As for Governor Evers, he may have passed the test of the extreme Left, but he’s failed the one on humanity. When it comes to the tragedy of infanticide, D.C.‘s Fox 5 was right. It is graphic and disturbing. But as much as they’d advise viewer discretion, it might be voter discretion that makes all the difference.
Originally published here.
Report: Worst Countries for Freedom Revealed
After years of watching faith ignite overseas civil wars and acts of terror, Americans are learning the hard way that no one is immune from religious hostility. Here in the U.S., as people gather in California to bury a woman killed at her synagogue during Passover services, the backdrop for a new report on International Religious Freedom is hitting particularly close to home.
With the Sri Lanka Easter attacks a grim reminder of what’s at stake, the U.S. Commission on International Religious Freedom (USCIRF) rolled out its 20th report on the most repressive countries for faith. At a special event Monday morning, I joined my fellow USCIRF commissioners in highlighting some of the worst abusers of freedom — and offering recommendations to the administration for the role the United States could play in ending that suffering.
“Innumerable believers and nonbelievers across the globe” continue to be persecuted for their beliefs, particularly, we point out, in these top 10 countries of particular concern (CPCs): Burma, China, Eritrea, Iran, North Korea, Pakistan, Saudi Arabia, Sudan, Tajikistan, and Turkmenistan. China, especially, with its concentration camps for Uyghur Muslims and its crackdown on Christians and Falun Gong, shows that the threat to men and women of faith is as severe as ever. But there are others, USCIRF points out, that should also be commanding the State Department’s attention, including Central African Republic, Nigeria, Russia, Syria, Uzbekistan and Vietnam — where religion is an excuse to isolate, marginalize, and punish innocent people.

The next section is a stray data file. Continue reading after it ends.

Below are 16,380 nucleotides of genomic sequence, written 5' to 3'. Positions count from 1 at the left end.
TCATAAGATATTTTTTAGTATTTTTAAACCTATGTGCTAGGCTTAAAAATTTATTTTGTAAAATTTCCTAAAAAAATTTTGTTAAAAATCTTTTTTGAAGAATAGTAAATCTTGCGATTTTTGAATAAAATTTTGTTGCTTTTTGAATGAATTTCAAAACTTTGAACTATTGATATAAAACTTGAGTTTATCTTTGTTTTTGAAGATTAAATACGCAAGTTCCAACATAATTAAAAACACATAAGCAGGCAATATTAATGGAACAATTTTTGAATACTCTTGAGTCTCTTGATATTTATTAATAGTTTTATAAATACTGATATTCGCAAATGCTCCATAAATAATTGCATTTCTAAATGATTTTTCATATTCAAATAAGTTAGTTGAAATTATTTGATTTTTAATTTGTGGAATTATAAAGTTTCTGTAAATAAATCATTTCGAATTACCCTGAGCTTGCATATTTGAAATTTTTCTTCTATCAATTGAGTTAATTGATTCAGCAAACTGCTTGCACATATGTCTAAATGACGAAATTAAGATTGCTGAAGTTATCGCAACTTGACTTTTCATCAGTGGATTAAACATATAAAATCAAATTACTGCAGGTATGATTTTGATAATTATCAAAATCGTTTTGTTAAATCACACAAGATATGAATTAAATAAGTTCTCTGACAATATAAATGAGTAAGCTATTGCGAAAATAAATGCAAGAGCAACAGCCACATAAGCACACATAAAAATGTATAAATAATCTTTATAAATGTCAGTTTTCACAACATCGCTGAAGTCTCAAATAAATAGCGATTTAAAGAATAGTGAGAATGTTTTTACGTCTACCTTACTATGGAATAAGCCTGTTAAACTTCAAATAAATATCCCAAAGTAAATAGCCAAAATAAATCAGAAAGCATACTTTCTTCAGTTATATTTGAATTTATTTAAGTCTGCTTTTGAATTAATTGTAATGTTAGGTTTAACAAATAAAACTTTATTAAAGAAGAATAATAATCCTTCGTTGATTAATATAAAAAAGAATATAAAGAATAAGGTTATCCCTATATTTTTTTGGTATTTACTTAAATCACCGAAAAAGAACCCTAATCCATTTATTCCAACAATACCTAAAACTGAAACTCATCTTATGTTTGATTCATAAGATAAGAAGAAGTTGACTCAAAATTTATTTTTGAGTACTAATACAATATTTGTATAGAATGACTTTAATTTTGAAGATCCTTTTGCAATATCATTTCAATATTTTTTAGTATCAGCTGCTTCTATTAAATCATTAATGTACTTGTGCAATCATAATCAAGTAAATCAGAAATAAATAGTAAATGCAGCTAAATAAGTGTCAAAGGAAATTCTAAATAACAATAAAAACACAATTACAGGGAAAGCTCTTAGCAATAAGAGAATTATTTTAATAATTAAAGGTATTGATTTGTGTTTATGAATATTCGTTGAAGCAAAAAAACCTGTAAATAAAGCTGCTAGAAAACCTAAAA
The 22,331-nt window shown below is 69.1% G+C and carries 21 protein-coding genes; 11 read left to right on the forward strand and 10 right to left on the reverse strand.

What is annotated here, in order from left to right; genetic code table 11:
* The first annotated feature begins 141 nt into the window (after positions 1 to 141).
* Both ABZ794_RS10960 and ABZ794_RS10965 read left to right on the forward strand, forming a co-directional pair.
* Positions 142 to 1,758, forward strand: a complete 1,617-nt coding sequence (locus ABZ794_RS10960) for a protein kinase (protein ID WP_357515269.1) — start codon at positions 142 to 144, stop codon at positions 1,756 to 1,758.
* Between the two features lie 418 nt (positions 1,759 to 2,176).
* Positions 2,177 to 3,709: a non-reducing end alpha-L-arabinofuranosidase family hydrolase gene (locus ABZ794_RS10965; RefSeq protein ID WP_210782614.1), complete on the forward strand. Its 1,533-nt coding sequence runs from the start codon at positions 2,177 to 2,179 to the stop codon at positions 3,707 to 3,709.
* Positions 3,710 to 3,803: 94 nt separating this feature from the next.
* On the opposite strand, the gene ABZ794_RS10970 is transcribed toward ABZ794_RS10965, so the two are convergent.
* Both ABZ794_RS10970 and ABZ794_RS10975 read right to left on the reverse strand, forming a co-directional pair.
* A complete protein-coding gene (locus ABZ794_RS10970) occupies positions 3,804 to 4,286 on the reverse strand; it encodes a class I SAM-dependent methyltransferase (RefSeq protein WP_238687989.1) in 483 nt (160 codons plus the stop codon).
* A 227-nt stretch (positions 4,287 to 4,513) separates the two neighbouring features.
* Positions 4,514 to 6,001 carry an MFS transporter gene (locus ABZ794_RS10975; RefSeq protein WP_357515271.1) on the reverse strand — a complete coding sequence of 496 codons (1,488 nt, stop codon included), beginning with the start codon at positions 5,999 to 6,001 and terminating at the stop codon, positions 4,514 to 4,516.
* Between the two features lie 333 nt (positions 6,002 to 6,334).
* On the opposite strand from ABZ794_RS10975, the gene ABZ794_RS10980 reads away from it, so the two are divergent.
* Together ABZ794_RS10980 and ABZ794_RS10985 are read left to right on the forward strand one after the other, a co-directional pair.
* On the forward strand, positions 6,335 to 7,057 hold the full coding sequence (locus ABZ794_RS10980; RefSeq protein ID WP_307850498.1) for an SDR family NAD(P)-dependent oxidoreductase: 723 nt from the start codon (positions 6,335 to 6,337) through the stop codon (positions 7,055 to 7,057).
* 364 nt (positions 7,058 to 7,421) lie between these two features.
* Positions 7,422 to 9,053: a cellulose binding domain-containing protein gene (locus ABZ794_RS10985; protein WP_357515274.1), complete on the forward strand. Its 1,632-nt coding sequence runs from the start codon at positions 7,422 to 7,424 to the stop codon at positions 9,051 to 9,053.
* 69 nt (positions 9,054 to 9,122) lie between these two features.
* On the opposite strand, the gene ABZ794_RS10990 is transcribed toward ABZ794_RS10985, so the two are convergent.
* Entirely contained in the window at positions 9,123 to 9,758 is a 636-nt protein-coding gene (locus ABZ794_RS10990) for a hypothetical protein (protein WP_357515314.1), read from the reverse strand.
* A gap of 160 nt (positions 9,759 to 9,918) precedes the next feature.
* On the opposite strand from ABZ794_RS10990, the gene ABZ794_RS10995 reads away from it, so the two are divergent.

“Although some foreign governments have joined the fight to promote freedom of religion or belief,” the report explains, “others brazenly suppress it.” In places like Pakistan and Saudi Arabia, we’ve watched the rise of blasphemy laws incite waves of hatred and violence — while places like India pose a threat for its increasing secularization of religion.
As we struggle with the aftermath of the tragedies in Sri Lanka and New Zealand, USCIRF is more committed than ever to protecting worshippers’ safety. Over the last few months, it’s become clear that the softest targets in the world being exploited by terrorists are churches, synagogues, mosques, and other houses of worship. As I mentioned Monday morning, there are wonderful men and women in our government trying to create safe places over vital installations like power plants or other facilities. But where we see a glaring need, especially in this age of ISIS, is in congregations all over the world.
One of our specific recommendations to the Departments of State and Defense is to partner with foreign governments to train and equip local officials to better protect places of worship. That’s especially important in countries that face such a high risk of attack. As someone with a background in law enforcement, I understand how important it is to work with leaders on the ground so that every person — regardless of their faith — can worship in safety and security.
Despite some bleak headlines for men and women of faith this past year, USCIRF also witnessed great progress in the release of Pastor Andrew Brunson and the efforts of this president to make international religious freedom a priority. As the report explains, “This is the story of people who wish to live their lives as their conscience leads, who dream of raising their children so that they can make their own choice about what to believe or not believe freely and openly.” And thanks to the leadership of the Trump White House, it’s a story this government takes seriously.
Originally published here.
This is a publication of the Family Research Council. Mr. Perkins is president of FRC.